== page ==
Monday, March 12, 2018

Elizabeth Warren on DNA Test



Elizabeth Warren is accused of falsifying records to obtain advantage in college and career, by claiming Native American status. 

A mistake is not a lie.  

In order for deception to be present, the will must be engaged.  To wrongly report something is not to tell a lie.  To tell a lie means to "know" that one intends to deceive.  Intention in the language is key. 

As she has run for office and become more vocal in televised appearances, the claim has been challenged more publicly and can answered with a DNA test. A DNA test that shows Native American blood clears her. Some Native American Tribes have asked for proof of bloodlines.  This is generally a requirement that tribes have.  In some locales,  it means tuition free college or tuition  discounts. 

We have, instead of a DNA test, her own words to be guided from. 

This is her response:

“I know who I am. And never used it for anything. Never got any benefit from it anywhere.” 

Statement Analysis listens carefully to the words one chooses. 

We recognize that a direct lie is to cause the subject internal stress; therefore, 90% of more of deception comes in the place of missing or withheld information. 

In the above, she does not tell a technical lie.  

This is something that is often easily recognized by mothers of teenagers doing something they ought not. 

They drop the pronoun "I" from their statement. 

"Went to the movies, Mom!"

This leads Mother to ask, "Who went to the movies?"

We use the pronoun "I" millions of times.  We are so good at its usage that it is 100% accurate. 

“I know who I am. And never used it for anything. Never got any benefit from it anywhere,” 

"I know who I am" is a very strong statement, structurally.    We believe her.  The challenge is in using what she "knows" to gain advantage in college and career. 

"And never used it for anything."

We know that there is missing information between knowing who she is and what follows, with the word, "And."  It is like watching a TV program, with the screen immediately blinking black and then back to the program.  Something is missing.

"And ____ never used it for anything."

The first thing we note is that this sentence requires a question:

"Who never used it for anything?"

Having used the pronoun "I" for decades, it is fair to conclude that the subject knows how to use the pronoun "I" in her sentences. We do not know "who" it is that never used it for anything.

Next, we don't know what "anything" is.  This is to specifically avoid the allegation of college entrance. 

"Never" is to avoid the specific time period where it is alleged that she falsified records. 

It is interesting to note that she is aware of this weakness of her denial because she continues: 

“I know who I am. And never used it for anything. ____ Never got any benefit from it anywhere,” 

Who never got any benefit from it, used anywhere?

The linguistic formula for commitment is the First person singular, the past tense "did not" (or "didn't") and the allegation answered.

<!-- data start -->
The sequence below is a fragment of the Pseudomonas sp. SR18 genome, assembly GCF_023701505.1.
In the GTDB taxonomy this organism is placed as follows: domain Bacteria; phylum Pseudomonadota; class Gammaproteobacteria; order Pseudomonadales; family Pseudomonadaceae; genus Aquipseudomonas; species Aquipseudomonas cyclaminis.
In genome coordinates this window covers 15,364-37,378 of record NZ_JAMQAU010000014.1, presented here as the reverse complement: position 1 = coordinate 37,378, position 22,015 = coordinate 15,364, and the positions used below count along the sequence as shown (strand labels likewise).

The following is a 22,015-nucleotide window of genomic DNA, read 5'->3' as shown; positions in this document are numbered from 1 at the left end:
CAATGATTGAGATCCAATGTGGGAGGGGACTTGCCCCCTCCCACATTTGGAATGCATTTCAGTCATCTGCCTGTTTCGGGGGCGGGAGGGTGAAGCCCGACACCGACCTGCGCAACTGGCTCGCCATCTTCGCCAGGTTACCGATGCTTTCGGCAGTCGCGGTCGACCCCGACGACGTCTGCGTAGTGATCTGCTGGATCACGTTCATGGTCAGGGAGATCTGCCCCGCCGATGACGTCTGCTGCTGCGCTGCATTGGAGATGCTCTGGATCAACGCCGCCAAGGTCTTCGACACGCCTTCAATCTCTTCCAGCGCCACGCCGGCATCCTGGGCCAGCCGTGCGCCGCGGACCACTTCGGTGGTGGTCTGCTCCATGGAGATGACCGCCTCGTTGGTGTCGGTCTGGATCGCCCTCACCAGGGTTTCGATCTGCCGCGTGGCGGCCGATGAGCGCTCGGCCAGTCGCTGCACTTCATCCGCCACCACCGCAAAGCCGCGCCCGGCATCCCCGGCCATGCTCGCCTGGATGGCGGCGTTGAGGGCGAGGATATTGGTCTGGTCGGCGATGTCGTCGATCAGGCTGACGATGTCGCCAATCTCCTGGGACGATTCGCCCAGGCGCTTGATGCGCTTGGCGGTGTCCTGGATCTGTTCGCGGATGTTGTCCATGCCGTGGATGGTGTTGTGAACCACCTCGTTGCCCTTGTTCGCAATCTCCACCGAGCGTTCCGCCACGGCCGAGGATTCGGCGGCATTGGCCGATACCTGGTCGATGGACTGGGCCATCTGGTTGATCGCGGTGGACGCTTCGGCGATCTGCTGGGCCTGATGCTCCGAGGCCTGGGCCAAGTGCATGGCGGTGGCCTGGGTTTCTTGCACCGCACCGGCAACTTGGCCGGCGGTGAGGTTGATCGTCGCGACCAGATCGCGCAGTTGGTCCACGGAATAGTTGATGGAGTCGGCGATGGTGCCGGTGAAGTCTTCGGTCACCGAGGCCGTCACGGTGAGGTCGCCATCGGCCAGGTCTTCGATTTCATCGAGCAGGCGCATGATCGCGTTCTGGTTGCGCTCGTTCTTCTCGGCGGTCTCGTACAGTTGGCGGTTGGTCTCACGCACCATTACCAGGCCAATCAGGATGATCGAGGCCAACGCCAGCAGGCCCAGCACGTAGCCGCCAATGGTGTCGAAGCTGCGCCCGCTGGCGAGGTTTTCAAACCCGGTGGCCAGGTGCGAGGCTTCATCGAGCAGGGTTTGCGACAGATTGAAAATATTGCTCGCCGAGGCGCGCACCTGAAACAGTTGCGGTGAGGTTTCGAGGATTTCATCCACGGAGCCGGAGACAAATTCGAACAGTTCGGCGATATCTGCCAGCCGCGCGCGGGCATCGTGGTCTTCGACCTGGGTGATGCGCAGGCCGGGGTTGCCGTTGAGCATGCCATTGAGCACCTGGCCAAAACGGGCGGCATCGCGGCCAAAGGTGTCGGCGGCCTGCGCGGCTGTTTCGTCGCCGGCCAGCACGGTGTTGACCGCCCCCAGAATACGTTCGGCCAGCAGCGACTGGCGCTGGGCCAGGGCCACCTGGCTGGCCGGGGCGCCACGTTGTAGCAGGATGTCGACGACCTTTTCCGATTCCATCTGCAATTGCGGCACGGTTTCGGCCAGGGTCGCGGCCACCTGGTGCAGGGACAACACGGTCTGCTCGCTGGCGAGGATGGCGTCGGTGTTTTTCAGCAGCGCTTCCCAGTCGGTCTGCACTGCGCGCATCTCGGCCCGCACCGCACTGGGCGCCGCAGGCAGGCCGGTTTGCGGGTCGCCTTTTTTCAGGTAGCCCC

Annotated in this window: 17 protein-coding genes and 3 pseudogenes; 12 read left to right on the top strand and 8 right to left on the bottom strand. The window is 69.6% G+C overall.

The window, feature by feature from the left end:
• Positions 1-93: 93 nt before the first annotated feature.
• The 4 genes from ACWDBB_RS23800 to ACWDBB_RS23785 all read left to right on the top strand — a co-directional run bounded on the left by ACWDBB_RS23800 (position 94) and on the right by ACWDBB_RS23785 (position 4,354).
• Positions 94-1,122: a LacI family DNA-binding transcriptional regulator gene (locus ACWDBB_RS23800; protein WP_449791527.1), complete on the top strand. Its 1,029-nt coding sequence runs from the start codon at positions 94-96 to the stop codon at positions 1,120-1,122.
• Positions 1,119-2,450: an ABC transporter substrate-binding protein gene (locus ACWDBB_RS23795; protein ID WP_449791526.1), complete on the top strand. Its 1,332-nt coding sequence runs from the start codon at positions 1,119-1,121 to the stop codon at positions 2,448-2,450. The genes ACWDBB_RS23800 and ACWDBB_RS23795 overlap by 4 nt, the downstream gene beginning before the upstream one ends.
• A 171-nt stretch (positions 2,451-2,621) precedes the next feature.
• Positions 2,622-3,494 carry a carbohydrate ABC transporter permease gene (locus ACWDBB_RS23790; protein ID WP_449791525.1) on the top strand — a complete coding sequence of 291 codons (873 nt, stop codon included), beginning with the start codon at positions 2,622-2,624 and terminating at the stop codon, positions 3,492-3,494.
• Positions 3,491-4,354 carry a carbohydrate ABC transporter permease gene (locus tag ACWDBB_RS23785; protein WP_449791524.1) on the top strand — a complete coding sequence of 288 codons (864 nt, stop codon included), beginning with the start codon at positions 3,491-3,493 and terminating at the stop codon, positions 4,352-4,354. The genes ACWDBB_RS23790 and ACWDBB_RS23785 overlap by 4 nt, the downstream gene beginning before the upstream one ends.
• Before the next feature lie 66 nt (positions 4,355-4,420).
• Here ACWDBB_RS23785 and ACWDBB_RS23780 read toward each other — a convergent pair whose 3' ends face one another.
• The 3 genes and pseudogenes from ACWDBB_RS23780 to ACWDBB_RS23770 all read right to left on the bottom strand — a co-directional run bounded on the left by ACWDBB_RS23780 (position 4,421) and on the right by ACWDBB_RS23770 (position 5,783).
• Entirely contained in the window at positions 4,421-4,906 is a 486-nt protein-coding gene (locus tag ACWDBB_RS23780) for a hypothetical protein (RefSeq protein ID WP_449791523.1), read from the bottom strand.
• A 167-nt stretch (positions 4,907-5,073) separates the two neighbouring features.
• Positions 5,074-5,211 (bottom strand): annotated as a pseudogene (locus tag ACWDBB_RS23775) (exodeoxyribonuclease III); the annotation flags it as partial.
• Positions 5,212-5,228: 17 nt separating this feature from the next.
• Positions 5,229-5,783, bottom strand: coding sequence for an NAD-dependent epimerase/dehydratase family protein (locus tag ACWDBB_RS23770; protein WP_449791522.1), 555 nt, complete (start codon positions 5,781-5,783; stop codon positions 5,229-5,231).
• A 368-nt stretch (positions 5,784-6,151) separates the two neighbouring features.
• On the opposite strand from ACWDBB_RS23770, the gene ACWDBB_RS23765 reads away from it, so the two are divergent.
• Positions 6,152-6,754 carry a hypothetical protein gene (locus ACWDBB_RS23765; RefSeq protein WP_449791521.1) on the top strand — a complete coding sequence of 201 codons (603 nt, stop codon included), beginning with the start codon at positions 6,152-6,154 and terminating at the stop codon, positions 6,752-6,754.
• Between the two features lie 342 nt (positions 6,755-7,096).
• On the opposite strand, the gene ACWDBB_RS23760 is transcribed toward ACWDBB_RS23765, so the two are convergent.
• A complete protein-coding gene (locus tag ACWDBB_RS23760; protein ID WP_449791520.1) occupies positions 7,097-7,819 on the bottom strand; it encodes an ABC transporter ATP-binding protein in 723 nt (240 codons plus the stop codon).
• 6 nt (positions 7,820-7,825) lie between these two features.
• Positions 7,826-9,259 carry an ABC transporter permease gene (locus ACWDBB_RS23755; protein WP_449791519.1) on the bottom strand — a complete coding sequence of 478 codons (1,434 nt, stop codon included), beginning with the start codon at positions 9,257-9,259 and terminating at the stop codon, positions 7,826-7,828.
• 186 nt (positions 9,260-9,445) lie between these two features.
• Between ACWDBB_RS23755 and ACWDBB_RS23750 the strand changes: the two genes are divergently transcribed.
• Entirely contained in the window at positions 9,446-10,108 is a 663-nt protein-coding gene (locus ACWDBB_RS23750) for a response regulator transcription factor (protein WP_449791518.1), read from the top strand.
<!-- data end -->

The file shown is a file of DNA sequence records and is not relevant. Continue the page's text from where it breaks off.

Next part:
"I did not use Native American status to gain admission in college" would be very strong:

1.  The pronoun "I"
2.  The past tense verb is specific because the application was made on a specific date and time
3.  The allegation of college admission is concluded. 

If she were to say this and be asked, "Why should you be believed?" and answer,

"Because I told the truth" or "Because I am telling the truth", it would be 99.9% + reliable. 

She specifically omits the pronoun "I" not once, but twice. 

Analysis Conclusion:

The subject obtained benefit from using her claim as Native American over an extended period of time and from 2 or more specific sources or elements.  

Like the teenager who drops his pronoun, the psychological need to avoid the internal stress of a direct lie is evident. 

She uses technical truth and we can believe:

She knows who she is.  She has knowledge. This is an important part of her statement and is very close, in context, to an admission that she knows she is not Native American.  She knows a DNA test will affirm this.  One should consider that she may have done this, privately, long ago. 

We need only to listen to her words to understand her verbalized perception of reality. 

She does not tell us who never used it and who never benefited from it.  

Hyatt Analysis Services offers training for Law Enforcement, business and the private sector.  

We team up with Steve Johnson www.Truth2Lies.com
 for seminars in Deception Detection, Advanced Statement Analysis, Profiling and Hand Writing Analysis.  


We offer home study, at your own pace, that comes with 12 months of support to make sure that you discern deception at a rate of 100% accuracy.  

Advanced Analysis includes identifying the author of anonymous threatening letters. 

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4 comments:

Anonymous said...

Ot

https://edition.cnn.com/2018/03/12/entertainment/oj-simpson-hypothetical-murder-confession-fox-special/index.html?sr=fbCNN031218oj-simpson-hypothetical-murder-confession-fox-special1025AMVODtopLink

O.J. Simpson described 'blood and stuff' in 2006 hypothetical murder TV confession

Carnival Barker said...



*****𝐏𝐞𝐭𝐞𝐫, 𝐡𝐨𝐰 𝐚𝐛𝐨𝐮𝐭 𝐚𝐧 𝐚𝐧𝐚𝐥𝐲𝐬𝐢𝐬 𝐨𝐟 𝐎𝐉'𝐬 𝐜𝐨𝐧𝐟𝐞𝐬𝐬𝐢𝐨𝐧? 𝐄𝐯𝐞𝐧 𝐩𝐞𝐨𝐩𝐥𝐞 𝐰𝐡𝐨 𝐡𝐚𝐯𝐞 𝐧𝐞𝐯𝐞𝐫 𝐡𝐞𝐚𝐫𝐝 𝐨𝐟 𝐭𝐡𝐞 𝐬𝐭𝐮𝐝𝐲 𝐨𝐟 𝐥𝐢𝐧𝐠𝐮𝐢𝐬𝐭𝐢𝐜𝐬 𝐡𝐚𝐯𝐞 𝐩𝐢𝐜𝐤𝐞𝐝 𝐮𝐩 𝐨𝐧 𝐡𝐢𝐬 𝐩𝐫𝐨𝐧𝐨𝐮𝐧 𝐜𝐡𝐚𝐧𝐠𝐞𝐬 𝐚𝐧𝐝 𝐟𝐥𝐮𝐜𝐭𝐮𝐚𝐭𝐢𝐧𝐠 𝐮𝐬𝐞 𝐨𝐟 𝐭𝐞𝐧𝐬𝐞, 𝐛𝐮𝐭 𝐨𝐧𝐥𝐲 𝐲𝐨𝐮 𝐰𝐨𝐮𝐥𝐝 𝐛𝐞 𝐚𝐛𝐥𝐞 𝐭𝐨 𝐭𝐚𝐤𝐞 𝐭𝐡𝐞 𝐝𝐞𝐞𝐩 𝐝𝐢𝐯𝐞.******

Peter Hyatt said...

CB,

is there a transcript online?

thank you, Peter

Lucia D said...

I read somewhere that OJ only did the book and interview in a "what if", hypothetical manner so that he could maintain deniability with his children. Sickening.